Love/Hate Views of Madame Beyonce as a Fashion Icon
When Beyonce Knowles first hit the mainstream, she was a member of an all-girl Houston-bred singing group. She and the other three members of Destiny’s Child were dressed, styled and managed by the Knowles-parent duo. Thanks to Knowles’ mommy, Tina Knowles, the group wore spandex, mid-rift tops and more sequins than a Bedazzler set.
Knowles told InStyle: “growing up, I was a tomboy.” “I refused to carry a purse and wouldn’t wear a dress. That was the eighties and it was all about the Hip-Hop influence—baggy jeans and big shirts. My mother hated it! But then I started singing and ended up watching all of the footage of the Supremes and Tina Turner. And I thought to myself, ‘They’re so beautiful. I want to be like them,’” she added.
It quickly became apparent, once she dropped the group members to go solo that Beyonce’s style had changed too. The edgy hood look was renewed with Hollywood glam that all the top designers were eager jump on. From Roland Mouret to Balmain, couture to prêt-a-porter, the girl has got it going on these days.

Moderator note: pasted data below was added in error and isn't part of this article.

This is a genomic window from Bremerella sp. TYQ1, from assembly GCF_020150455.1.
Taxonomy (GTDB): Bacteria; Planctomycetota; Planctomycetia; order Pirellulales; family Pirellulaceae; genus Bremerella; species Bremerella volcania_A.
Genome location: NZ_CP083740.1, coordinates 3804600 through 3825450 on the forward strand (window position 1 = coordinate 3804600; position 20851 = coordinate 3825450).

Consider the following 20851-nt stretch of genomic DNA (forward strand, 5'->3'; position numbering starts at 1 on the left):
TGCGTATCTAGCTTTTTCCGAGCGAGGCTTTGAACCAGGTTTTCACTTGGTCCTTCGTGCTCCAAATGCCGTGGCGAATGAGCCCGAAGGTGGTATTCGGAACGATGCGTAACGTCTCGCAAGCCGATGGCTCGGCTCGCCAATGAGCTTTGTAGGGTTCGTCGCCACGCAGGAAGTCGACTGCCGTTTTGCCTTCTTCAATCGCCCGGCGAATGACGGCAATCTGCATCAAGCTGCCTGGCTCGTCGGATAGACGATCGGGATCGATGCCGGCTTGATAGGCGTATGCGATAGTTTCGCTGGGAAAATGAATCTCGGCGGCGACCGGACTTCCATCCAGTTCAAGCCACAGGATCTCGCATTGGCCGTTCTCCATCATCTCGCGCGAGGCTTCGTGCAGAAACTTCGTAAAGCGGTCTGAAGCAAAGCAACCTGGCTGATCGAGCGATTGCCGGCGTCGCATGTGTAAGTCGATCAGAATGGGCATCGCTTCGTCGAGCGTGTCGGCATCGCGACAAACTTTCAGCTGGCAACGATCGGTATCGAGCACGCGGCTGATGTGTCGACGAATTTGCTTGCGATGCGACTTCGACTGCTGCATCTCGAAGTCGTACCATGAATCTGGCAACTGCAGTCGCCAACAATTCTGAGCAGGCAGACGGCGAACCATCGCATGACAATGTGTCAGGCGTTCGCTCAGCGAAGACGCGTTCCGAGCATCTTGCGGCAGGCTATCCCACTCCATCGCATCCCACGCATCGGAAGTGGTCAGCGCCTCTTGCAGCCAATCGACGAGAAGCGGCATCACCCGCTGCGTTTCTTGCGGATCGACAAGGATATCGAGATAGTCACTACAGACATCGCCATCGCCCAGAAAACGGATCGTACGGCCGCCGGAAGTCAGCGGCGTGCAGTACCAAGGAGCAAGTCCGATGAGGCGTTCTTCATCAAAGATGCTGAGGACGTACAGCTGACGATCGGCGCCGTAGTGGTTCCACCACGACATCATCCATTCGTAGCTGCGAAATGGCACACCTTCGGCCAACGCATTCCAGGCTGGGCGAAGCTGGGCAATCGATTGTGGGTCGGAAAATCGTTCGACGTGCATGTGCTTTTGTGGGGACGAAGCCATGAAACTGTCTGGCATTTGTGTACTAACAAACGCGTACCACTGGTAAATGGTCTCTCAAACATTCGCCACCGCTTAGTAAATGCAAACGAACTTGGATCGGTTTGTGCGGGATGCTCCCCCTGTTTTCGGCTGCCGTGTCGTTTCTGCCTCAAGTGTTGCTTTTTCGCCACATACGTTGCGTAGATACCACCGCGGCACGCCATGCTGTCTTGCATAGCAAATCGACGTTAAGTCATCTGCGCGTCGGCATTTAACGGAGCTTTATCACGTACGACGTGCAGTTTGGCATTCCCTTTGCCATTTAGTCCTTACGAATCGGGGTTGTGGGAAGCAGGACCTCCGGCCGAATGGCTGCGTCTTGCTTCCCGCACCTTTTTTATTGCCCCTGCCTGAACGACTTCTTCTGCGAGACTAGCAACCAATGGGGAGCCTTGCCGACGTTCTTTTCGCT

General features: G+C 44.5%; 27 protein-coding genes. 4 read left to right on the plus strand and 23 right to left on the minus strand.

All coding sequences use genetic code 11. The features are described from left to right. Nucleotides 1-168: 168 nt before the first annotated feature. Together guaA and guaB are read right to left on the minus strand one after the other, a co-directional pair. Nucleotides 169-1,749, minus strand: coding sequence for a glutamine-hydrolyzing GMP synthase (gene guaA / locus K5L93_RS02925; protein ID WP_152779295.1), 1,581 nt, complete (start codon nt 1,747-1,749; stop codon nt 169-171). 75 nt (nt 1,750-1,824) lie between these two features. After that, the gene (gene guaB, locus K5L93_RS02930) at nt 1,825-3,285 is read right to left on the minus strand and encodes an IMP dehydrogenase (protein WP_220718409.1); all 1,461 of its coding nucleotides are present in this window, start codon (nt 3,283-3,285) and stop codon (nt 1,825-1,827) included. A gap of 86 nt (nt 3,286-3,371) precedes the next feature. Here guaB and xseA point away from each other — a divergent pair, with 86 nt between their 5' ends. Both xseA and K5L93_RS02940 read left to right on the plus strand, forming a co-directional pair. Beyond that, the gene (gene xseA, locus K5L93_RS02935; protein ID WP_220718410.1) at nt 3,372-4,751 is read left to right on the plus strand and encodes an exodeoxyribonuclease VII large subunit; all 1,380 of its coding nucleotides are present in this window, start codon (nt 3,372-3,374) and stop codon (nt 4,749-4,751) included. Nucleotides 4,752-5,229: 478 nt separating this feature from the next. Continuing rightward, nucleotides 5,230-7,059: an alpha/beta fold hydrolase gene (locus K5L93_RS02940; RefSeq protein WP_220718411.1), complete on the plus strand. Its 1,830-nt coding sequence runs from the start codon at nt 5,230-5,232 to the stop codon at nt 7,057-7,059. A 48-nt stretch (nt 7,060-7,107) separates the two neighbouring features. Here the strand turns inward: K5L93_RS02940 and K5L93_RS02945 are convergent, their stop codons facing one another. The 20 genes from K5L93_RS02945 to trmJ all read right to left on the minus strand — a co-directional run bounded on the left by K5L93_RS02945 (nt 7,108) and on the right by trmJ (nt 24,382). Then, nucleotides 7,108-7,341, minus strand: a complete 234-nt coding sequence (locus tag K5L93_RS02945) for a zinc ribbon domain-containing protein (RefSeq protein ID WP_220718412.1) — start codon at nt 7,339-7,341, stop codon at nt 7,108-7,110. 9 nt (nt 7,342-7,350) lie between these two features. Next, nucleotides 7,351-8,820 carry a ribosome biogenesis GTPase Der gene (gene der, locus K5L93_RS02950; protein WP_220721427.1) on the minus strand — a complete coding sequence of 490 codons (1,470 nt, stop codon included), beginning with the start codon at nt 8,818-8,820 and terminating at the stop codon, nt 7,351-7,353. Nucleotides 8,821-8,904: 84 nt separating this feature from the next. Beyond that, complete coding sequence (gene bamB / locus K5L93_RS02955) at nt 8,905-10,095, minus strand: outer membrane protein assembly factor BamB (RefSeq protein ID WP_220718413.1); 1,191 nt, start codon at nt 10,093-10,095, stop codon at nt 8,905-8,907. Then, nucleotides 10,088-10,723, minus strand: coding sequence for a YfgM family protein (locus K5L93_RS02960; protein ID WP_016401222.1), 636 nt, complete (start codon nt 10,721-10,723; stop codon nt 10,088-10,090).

In a time when large words like “icon” are thrown around, one could say she’s a fashion icon. But if Knowles is a style icon, then wouldn’t be Rihanna and Jennifer Lopez be in the same pool as Diana Ross, Diahann Carroll, and Lena Horne?! The debate is fueled further by the fact that while some celebrities are considered “fashionable” others are just edgy, which is not the same quality.
As stylish as all these younger mesdames are, what gives a fashion icon her essence is the grace with which she carries herself in any outfit—Roberto Cavalli or rags.
So Beyonce as a fashion icon is still up in the air. If she can continue to hold grace and a strong presence throughout the years to qualify as a bona fide fashion icon, then fine – she’ll get her chimerical trophy in the mail. Only time will tell.
Think there are other young fashion icons in the making? We do too. Click the next page to see who we think is making major fashion statements.